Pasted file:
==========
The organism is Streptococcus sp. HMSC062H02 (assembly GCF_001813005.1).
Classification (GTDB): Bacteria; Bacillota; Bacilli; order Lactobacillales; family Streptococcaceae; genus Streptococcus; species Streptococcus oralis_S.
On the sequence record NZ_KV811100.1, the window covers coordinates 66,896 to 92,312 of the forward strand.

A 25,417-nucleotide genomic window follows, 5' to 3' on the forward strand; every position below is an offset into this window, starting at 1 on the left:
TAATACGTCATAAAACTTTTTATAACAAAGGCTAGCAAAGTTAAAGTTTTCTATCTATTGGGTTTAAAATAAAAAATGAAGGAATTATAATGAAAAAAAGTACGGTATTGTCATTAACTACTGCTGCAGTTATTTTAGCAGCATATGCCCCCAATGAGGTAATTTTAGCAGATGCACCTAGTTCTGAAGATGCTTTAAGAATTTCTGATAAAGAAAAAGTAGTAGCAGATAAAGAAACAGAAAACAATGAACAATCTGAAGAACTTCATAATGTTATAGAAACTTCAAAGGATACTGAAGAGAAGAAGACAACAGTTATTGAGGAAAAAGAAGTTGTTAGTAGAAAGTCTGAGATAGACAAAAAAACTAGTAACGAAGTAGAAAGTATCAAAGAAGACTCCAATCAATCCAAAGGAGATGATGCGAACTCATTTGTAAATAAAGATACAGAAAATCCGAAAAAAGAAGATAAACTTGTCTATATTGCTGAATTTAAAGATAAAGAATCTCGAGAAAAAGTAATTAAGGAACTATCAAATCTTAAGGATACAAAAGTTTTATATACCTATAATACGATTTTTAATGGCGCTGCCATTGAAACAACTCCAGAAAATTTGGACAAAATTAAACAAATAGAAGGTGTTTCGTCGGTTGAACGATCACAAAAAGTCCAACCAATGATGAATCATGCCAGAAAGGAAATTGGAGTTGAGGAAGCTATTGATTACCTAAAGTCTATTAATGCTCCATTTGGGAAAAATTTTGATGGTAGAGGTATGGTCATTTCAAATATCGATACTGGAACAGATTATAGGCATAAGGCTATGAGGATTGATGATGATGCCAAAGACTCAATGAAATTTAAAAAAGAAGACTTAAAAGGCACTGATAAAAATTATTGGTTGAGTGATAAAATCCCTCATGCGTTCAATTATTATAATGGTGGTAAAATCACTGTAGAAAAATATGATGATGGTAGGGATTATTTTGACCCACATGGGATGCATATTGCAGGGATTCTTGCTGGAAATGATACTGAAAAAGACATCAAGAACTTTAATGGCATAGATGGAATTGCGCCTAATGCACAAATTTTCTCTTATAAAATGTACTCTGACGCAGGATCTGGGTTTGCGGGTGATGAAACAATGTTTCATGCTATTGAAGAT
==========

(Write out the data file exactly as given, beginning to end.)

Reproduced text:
The organism is Streptococcus sp. HMSC062H02 (assembly GCF_001813005.1).
Classification (GTDB): Bacteria; Bacillota; Bacilli; order Lactobacillales; family Streptococcaceae; genus Streptococcus; species Streptococcus oralis_S.
On the sequence record NZ_KV811100.1, the window covers coordinates 66,896 to 92,312 of the forward strand.

A 25,417-nucleotide genomic window follows, 5' to 3' on the forward strand; every position below is an offset into this window, starting at 1 on the left:
TAATACGTCATAAAACTTTTTATAACAAAGGCTAGCAAAGTTAAAGTTTTCTATCTATTGGGTTTAAAATAAAAAATGAAGGAATTATAATGAAAAAAAGTACGGTATTGTCATTAACTACTGCTGCAGTTATTTTAGCAGCATATGCCCCCAATGAGGTAATTTTAGCAGATGCACCTAGTTCTGAAGATGCTTTAAGAATTTCTGATAAAGAAAAAGTAGTAGCAGATAAAGAAACAGAAAACAATGAACAATCTGAAGAACTTCATAATGTTATAGAAACTTCAAAGGATACTGAAGAGAAGAAGACAACAGTTATTGAGGAAAAAGAAGTTGTTAGTAGAAAGTCTGAGATAGACAAAAAAACTAGTAACGAAGTAGAAAGTATCAAAGAAGACTCCAATCAATCCAAAGGAGATGATGCGAACTCATTTGTAAATAAAGATACAGAAAATCCGAAAAAAGAAGATAAACTTGTCTATATTGCTGAATTTAAAGATAAAGAATCTCGAGAAAAAGTAATTAAGGAACTATCAAATCTTAAGGATACAAAAGTTTTATATACCTATAATACGATTTTTAATGGCGCTGCCATTGAAACAACTCCAGAAAATTTGGACAAAATTAAACAAATAGAAGGTGTTTCGTCGGTTGAACGATCACAAAAAGTCCAACCAATGATGAATCATGCCAGAAAGGAAATTGGAGTTGAGGAAGCTATTGATTACCTAAAGTCTATTAATGCTCCATTTGGGAAAAATTTTGATGGTAGAGGTATGGTCATTTCAAATATCGATACTGGAACAGATTATAGGCATAAGGCTATGAGGATTGATGATGATGCCAAAGACTCAATGAAATTTAAAAAAGAAGACTTAAAAGGCACTGATAAAAATTATTGGTTGAGTGATAAAATCCCTCATGCGTTCAATTATTATAATGGTGGTAAAATCACTGTAGAAAAATATGATGATGGTAGGGATTATTTTGACCCACATGGGATGCATATTGCAGGGATTCTTGCTGGAAATGATACTGAAAAAGACATCAAGAACTTTAATGGCATAGATGGAATTGCGCCTAATGCACAAATTTTCTCTTATAAAATGTACTCTGACGCAGGATCTGGGTTTGCGGGTGATGAAACAATGTTTCATGCTATTGAAGAT